That intended direction, however, was to the left, not the right. In front of a national audience, Sider and his colleagues condemned American militarism, sexism, economic injustice, and President Richard Nixon’s “lust for and abuse of power.” The YMCA itself was a fitting venue for this new evangelical progressivism. Its spare interior suggested simple living, and its urban location indicated a commitment to the nation’s poor. As Calvin College professor and congressional candidate Paul Henry declared that evangelicals “dare no longer remain silent in the face of glaring social evil,” the echoes of stray gunfire from outside rang through the hall. After several days of intense discussion, the group emerged from the YMCA with “The Chicago Declaration,” a manifesto for a new evangelical left.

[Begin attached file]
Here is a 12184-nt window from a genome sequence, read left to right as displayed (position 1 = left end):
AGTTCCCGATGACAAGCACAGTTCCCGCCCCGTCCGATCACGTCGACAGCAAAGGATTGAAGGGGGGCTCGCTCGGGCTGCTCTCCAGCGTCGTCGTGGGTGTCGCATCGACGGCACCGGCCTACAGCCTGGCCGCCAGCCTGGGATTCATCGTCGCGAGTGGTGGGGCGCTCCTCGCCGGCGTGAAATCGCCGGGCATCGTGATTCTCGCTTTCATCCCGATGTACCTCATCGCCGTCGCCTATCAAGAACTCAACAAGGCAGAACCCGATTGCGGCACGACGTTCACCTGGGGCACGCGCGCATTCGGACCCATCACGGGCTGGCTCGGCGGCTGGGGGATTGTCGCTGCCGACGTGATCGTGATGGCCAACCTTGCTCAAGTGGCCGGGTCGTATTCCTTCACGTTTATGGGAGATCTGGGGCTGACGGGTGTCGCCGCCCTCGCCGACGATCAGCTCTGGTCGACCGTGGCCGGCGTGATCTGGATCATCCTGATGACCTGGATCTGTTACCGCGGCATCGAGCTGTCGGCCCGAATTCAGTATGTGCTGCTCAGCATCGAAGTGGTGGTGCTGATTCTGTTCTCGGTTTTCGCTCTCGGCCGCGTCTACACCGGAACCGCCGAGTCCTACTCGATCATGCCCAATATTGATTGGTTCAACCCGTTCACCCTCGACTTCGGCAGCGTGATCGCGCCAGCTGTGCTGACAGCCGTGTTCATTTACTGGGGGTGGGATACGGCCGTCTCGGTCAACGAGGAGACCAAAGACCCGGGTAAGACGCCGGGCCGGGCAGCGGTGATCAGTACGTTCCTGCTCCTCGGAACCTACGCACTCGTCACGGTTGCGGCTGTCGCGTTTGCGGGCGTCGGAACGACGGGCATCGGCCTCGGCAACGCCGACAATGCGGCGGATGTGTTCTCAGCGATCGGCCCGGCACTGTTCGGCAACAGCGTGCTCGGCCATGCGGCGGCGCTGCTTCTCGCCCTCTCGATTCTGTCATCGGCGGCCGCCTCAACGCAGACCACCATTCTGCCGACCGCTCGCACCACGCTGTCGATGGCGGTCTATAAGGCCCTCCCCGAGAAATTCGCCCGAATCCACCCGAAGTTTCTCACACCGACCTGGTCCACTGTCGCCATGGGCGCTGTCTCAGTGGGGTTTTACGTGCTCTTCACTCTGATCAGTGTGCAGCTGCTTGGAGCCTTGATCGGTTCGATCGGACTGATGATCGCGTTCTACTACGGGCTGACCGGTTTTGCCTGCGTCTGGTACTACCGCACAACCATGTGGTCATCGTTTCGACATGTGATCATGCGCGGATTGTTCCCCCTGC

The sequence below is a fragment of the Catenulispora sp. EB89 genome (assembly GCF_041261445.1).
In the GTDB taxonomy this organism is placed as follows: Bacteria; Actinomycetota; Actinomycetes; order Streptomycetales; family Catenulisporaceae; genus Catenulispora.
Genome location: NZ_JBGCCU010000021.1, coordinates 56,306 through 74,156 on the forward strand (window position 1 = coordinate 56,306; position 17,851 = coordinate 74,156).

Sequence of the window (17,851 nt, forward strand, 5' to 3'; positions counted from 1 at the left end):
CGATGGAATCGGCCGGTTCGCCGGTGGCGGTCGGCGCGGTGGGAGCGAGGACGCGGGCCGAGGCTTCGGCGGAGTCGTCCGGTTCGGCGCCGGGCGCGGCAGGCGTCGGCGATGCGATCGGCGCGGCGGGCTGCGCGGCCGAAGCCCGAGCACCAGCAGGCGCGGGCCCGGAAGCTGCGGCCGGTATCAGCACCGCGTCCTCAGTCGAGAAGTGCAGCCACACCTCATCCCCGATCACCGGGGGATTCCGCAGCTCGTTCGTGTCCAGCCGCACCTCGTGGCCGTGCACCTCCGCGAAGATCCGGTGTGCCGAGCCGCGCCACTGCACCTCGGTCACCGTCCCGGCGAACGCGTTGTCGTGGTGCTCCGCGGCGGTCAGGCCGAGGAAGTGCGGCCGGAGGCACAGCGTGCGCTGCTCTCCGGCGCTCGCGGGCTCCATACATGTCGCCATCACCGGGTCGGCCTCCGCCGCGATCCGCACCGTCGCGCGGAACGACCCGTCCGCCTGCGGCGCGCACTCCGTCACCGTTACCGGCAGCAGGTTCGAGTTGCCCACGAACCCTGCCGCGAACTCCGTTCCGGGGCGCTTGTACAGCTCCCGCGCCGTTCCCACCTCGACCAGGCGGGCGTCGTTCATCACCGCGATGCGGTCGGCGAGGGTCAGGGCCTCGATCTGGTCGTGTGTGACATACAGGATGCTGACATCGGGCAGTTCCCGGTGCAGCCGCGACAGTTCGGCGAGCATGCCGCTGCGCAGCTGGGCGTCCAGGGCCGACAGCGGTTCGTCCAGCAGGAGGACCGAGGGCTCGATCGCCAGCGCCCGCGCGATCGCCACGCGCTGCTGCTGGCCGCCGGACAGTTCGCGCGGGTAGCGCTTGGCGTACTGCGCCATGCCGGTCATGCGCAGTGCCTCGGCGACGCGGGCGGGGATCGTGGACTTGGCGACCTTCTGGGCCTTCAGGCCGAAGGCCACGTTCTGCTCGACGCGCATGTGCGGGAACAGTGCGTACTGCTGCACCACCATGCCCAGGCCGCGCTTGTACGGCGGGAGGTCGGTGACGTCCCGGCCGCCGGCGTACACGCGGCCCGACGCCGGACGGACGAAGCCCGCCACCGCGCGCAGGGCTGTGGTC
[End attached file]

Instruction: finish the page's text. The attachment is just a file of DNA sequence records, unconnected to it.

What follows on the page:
The following decades proved the Washington Post both right and wrong in its forecast. Anticipating most news outlets by half a decade, the Post correctly suggested that evangelical participation in the political sphere was intensifying. In fact, the incipient progressive movement launched in Chicago, along with a rising religious right, itself seeking to mobilize a significant sector of apolitical pietists in the 1960s and 1970s, helped politicize the nation’s 75 million evangelicals. But in the end it was the religious right that built a viable movement that would come to shake political and religious life in America. And so the Post also got its prediction profoundly wrong, misidentifying which evangelicals would ultimately move the nation’s electorate, and in what direction.